She says they won’t be able to stay for dinner, but Pedro begs them to stay because his mother has been cooking “all day.” The Family Chantal reluctantly sticks around, only to be served a plate of chicken feet and chicken necks. Not only is Karen insulted by this meager offering, she thinks Mama Pedro may be putting some sort of hex on her, since she knows that chicken feet are often used in voodoo rituals. This seems a little paranoid to me, but I wouldn’t be thrilled about eating chicken offal either.

The Family Chantal prepares to leave, but before they do Karen thanks Mama Pedro for inviting them into their home, even though she thinks they are “stupid Americans with mental problems.” What follows is a language barrier-challenged roundelay filled with chicken feet angst and lingering bitterness over a certain pre-nuptial agreement. Nothing is accomplished and the Family Chantal takes their leave.

Chantal sits down to dinner with the Family Pedro and tries to convey why her family feels disrespected. Mama Pedro admits they never eat chicken feet, but says, with a shit-eating grin on her face, that she thought the Family Chantal would enjoy some traditional Dominican fare. She’s a sly one, that Mama Pedro. Chantal also wonders if Mama Pedro “prayed up” the chicken feet with voodoo and points out that regardless, it was disrespectful of them to cook something they don’t normally eat and try to feed it to Chantal and her family. Chantal is spot on–if the something they don’t normally eat was lobster, it would be a different story. But it was chicken feet and chicken necks–in Chantal’s words, the lowest part of the chicken.

Chantal calmly explains to the Family Pedro that the whole point of their DR wedding is to unite the two families. Mama Pedro concedes that she knows this and that hopefully they can still accomplish it. The next day is a new day, and the Families Chantal and Pedro are traveling to the wilds of inland DR to meet Pedro’s grandmother. Everyone is hopeful that relations will improve from here on out. The ride to the grandmother’s house starts out well, with Chantal’s dad complimenting the countryside and Mama Pedro apologizing for the previous night’s dinner. Five hours later, however, they still haven’t reached the grandmother’s house, and when they do, it’s “pitch black” outside. Pedro joyfully reunites with his grandmother while the Family Chantal refuses to get out of the van. Why? Because through the inky darkness all they can see is a house that is in disrepair (River says it’s the kind of place where the militia live), some “wild” dogs running around and a woman stirring a cauldron–more chicken feet voodoo, assumes Chantal. Translation: there is a modest home, a couple of dogs and a woman cooking over a fire. The Family Chantal are not world travelers, are they?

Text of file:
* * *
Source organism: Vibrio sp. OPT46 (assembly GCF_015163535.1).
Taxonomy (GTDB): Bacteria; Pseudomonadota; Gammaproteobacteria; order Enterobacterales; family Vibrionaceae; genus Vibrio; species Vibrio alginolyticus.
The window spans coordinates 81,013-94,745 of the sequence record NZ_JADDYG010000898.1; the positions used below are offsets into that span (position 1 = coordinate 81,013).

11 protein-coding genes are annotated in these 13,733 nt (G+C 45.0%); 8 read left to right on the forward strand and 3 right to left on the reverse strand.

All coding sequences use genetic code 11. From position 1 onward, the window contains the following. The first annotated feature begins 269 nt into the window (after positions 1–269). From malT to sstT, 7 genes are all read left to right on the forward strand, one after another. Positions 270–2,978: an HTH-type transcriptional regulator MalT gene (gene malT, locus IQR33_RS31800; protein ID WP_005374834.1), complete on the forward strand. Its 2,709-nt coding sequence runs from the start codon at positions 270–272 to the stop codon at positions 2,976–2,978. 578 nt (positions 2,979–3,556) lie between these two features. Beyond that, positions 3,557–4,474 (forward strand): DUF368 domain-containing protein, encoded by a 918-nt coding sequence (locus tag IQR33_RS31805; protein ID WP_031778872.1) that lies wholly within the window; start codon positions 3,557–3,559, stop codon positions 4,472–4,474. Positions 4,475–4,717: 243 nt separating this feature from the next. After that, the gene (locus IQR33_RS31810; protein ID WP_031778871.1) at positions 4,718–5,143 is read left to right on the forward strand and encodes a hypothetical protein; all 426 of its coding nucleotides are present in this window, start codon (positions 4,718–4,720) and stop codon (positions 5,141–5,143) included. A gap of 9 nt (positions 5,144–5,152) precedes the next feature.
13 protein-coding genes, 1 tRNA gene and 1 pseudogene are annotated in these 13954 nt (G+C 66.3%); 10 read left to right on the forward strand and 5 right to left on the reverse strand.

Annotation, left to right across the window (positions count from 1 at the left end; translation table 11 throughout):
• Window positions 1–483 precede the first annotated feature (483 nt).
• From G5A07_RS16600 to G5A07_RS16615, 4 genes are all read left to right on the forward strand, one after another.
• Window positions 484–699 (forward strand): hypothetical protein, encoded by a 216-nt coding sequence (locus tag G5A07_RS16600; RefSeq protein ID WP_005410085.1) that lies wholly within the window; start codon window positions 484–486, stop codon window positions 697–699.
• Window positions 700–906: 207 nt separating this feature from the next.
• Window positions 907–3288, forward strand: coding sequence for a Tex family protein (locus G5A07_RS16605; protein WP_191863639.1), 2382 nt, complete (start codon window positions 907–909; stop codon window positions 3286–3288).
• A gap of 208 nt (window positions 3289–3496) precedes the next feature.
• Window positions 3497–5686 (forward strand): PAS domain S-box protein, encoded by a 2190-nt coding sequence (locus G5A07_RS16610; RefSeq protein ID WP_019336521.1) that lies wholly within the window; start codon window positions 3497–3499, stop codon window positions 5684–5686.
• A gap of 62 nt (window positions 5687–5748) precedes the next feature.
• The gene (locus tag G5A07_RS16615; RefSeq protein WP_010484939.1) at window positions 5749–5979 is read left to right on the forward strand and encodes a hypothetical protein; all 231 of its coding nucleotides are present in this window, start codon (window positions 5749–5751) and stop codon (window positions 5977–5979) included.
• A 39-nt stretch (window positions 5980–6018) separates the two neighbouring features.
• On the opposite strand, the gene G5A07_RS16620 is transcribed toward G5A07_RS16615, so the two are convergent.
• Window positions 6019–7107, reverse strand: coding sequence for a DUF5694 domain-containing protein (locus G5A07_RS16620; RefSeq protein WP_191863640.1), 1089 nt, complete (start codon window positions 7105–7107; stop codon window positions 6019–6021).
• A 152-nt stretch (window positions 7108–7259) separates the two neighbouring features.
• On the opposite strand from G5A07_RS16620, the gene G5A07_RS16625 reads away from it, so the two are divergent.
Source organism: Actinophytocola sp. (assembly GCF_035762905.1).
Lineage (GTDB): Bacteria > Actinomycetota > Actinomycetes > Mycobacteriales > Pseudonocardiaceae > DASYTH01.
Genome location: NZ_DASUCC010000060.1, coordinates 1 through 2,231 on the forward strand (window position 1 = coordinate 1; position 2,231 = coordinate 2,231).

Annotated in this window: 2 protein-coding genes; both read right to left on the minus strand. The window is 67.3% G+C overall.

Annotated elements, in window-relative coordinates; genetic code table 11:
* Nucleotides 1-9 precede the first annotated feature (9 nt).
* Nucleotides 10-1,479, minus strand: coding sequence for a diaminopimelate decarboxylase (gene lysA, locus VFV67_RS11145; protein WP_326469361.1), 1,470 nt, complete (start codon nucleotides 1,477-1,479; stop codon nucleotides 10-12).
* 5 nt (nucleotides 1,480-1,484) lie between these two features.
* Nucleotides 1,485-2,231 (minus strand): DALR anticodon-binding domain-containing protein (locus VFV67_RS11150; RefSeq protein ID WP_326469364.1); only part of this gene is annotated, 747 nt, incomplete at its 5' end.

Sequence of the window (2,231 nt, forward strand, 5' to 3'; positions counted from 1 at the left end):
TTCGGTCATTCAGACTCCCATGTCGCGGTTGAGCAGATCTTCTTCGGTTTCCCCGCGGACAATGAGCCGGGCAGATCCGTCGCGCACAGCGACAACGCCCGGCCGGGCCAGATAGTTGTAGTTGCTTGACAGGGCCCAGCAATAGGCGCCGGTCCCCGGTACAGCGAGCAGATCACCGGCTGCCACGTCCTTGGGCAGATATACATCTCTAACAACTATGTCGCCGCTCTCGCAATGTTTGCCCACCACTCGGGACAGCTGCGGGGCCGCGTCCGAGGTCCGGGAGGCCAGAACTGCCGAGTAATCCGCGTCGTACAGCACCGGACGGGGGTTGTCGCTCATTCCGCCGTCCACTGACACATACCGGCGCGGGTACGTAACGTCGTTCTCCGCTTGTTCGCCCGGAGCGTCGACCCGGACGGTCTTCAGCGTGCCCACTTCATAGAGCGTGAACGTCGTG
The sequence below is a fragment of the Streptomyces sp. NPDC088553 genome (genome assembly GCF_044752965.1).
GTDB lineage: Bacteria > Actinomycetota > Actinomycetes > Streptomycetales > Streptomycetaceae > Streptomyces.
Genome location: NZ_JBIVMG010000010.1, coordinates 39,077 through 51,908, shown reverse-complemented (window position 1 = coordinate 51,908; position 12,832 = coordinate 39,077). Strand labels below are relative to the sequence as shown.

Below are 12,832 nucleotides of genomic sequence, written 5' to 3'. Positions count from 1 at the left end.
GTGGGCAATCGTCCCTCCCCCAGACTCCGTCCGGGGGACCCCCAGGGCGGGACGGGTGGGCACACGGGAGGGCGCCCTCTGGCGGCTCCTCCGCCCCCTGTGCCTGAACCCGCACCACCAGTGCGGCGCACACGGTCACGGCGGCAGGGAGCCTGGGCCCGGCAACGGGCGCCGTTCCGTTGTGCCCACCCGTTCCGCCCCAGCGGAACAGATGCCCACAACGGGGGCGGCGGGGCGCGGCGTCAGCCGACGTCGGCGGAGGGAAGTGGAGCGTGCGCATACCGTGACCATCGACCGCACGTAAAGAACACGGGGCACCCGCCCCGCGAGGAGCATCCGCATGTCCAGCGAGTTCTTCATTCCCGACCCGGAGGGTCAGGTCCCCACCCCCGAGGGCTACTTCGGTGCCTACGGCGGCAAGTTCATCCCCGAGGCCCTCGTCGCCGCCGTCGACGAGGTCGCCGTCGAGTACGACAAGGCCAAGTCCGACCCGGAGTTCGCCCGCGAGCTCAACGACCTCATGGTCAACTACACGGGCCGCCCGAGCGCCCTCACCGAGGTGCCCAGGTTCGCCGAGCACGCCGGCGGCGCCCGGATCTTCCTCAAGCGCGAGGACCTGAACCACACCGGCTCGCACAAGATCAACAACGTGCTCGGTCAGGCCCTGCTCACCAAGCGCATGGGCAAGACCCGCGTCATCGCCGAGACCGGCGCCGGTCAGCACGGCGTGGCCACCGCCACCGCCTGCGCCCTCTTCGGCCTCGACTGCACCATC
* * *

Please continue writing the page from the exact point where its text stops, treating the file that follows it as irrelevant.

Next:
In the van, the Family Chantal riles Chantal up over the fact that Mama Pedro lives in a three bedroom apartment, while she and Pedro live in a studio. Why are there three bedrooms and two baths when only Mama Pedro and the sister live there? Who is the third bedroom for? Obviously Pedro, who has perpetrated this marriage charade so he can earn money in the US before going back to live with his family in the lap of luxury at Chantal’s expense. It is beyond rude that Chantal’s family won’t leave the van. I would be mortified if I was Chantal.